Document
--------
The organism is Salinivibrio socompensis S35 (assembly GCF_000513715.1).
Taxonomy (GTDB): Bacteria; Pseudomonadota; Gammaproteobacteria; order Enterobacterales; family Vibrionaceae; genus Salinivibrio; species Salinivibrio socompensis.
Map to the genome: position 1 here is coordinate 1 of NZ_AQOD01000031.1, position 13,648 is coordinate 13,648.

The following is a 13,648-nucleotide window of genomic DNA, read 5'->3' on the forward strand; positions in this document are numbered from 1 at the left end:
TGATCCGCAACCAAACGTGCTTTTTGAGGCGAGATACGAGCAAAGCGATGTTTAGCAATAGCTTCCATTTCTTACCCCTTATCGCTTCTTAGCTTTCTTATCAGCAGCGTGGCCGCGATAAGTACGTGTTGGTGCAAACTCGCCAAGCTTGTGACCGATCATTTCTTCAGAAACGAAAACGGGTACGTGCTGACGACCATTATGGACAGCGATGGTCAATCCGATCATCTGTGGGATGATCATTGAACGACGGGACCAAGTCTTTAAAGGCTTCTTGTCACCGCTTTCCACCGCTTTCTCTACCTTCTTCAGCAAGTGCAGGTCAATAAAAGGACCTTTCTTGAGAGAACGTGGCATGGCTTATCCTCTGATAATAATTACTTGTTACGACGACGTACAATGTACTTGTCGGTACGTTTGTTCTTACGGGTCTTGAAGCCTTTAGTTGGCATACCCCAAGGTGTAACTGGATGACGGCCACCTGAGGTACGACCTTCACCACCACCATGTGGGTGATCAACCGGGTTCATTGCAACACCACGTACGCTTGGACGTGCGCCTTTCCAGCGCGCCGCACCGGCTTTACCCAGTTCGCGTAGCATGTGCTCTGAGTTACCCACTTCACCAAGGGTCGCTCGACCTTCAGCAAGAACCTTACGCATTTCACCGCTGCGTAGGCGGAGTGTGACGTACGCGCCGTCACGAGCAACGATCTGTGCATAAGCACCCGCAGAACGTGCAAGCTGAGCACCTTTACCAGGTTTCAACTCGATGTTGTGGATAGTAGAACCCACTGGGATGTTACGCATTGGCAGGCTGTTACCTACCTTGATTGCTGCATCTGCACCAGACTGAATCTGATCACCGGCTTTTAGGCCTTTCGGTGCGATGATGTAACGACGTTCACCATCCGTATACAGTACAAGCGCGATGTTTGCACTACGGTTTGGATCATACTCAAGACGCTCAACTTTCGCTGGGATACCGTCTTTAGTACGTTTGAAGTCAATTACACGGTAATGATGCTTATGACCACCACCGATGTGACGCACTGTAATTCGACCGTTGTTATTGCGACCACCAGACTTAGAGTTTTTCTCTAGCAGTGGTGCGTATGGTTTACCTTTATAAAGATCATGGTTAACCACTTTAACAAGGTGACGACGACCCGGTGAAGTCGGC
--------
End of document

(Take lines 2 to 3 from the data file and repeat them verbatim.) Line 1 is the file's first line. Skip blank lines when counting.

Taxonomy (GTDB): Bacteria; Pseudomonadota; Gammaproteobacteria; order Enterobacterales; family Vibrionaceae; genus Salinivibrio; species Salinivibrio socompensis.
Map to the genome: position 1 here is coordinate 1 of NZ_AQOD01000031.1, position 13,648 is coordinate 13,648.